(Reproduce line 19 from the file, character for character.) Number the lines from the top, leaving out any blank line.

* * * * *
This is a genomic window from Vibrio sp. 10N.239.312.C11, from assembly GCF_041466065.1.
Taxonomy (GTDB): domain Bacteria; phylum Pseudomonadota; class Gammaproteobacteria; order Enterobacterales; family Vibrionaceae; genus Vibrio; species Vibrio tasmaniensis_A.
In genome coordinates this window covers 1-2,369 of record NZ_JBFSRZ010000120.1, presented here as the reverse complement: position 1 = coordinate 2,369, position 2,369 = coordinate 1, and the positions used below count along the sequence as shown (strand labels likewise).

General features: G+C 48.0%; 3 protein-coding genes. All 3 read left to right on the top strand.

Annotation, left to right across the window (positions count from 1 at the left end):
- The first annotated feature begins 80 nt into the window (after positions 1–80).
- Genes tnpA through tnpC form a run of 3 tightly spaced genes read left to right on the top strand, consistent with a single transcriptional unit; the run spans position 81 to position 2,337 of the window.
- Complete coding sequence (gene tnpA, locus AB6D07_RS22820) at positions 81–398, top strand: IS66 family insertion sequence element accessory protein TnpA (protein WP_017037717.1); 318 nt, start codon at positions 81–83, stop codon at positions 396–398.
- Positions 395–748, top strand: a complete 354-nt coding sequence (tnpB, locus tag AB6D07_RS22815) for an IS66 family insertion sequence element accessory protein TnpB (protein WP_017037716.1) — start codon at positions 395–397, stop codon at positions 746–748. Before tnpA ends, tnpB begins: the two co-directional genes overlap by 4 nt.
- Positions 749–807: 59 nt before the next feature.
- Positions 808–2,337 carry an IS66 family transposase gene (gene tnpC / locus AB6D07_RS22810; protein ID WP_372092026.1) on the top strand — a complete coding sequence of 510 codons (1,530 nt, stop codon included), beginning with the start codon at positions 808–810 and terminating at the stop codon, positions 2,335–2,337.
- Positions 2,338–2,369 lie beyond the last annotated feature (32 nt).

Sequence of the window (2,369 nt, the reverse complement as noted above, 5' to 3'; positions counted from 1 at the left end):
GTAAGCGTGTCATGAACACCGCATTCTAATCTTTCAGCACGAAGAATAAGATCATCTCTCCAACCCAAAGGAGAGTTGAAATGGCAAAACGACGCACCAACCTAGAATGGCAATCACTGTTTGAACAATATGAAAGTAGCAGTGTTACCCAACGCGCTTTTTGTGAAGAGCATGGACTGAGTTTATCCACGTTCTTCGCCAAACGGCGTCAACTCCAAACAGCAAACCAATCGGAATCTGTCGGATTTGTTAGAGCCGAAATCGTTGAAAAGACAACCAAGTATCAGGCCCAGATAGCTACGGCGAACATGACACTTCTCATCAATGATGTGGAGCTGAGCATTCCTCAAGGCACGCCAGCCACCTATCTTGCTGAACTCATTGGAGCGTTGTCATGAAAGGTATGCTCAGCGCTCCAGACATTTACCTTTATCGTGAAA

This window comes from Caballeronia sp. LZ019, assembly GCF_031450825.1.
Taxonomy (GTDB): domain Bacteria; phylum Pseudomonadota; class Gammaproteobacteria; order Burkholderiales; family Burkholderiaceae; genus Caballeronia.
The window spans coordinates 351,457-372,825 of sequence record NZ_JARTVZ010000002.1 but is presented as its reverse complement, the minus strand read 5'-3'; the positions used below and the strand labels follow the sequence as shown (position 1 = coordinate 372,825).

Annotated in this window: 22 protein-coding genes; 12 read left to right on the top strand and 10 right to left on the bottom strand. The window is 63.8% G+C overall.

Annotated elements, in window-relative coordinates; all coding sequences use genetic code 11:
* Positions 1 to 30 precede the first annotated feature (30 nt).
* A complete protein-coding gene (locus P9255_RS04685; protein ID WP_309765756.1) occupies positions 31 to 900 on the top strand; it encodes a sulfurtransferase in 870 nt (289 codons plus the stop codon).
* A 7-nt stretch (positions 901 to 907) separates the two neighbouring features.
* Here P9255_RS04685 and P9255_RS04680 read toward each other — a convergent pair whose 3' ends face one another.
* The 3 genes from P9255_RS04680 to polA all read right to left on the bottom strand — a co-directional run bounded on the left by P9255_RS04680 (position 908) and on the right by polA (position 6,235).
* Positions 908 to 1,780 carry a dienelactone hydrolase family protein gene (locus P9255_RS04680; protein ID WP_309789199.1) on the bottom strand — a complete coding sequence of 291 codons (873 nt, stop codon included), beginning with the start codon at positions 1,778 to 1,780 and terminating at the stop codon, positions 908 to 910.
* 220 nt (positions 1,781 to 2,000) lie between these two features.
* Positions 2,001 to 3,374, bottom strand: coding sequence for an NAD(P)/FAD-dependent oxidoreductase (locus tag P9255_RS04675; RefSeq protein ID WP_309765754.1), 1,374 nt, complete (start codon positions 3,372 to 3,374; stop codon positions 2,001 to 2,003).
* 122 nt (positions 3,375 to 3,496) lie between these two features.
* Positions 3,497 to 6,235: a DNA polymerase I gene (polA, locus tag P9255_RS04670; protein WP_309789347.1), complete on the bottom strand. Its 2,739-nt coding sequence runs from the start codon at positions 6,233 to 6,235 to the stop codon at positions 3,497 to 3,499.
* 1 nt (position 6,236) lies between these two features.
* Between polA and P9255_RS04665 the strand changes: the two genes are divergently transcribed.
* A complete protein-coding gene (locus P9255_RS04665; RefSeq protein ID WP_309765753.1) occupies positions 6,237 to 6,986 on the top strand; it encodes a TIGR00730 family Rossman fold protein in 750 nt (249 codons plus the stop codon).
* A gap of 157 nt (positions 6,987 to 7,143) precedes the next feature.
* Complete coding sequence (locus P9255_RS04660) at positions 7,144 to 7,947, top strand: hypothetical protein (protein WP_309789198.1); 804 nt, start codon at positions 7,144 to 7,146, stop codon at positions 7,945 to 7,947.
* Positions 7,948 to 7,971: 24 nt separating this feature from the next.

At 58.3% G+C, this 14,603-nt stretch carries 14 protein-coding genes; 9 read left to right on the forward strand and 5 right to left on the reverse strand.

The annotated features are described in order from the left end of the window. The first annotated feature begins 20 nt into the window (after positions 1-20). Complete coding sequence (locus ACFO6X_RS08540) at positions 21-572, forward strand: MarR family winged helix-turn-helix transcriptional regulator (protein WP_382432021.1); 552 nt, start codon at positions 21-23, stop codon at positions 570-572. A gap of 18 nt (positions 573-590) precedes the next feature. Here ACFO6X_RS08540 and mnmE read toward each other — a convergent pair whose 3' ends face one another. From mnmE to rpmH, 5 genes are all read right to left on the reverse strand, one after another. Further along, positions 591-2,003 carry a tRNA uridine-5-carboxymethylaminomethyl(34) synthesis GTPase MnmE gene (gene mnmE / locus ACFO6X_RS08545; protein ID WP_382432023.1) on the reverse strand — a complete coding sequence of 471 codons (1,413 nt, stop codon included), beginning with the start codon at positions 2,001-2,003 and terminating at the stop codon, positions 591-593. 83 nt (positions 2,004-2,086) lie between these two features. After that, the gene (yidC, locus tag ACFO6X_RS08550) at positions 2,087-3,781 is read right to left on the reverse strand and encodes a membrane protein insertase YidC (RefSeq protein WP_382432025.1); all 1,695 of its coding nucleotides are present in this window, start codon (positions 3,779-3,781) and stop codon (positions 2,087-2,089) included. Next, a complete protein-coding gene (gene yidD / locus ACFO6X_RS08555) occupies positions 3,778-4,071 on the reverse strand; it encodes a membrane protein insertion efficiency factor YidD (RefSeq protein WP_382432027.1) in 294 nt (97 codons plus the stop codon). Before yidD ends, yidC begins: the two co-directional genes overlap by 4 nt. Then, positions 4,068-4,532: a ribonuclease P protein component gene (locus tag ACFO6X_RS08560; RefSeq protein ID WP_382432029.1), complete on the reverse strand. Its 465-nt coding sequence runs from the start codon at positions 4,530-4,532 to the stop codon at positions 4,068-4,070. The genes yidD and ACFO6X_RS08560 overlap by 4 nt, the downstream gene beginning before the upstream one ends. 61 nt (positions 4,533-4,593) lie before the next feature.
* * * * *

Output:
Annotated elements, in window-relative coordinates; all coding sequences use genetic code 11: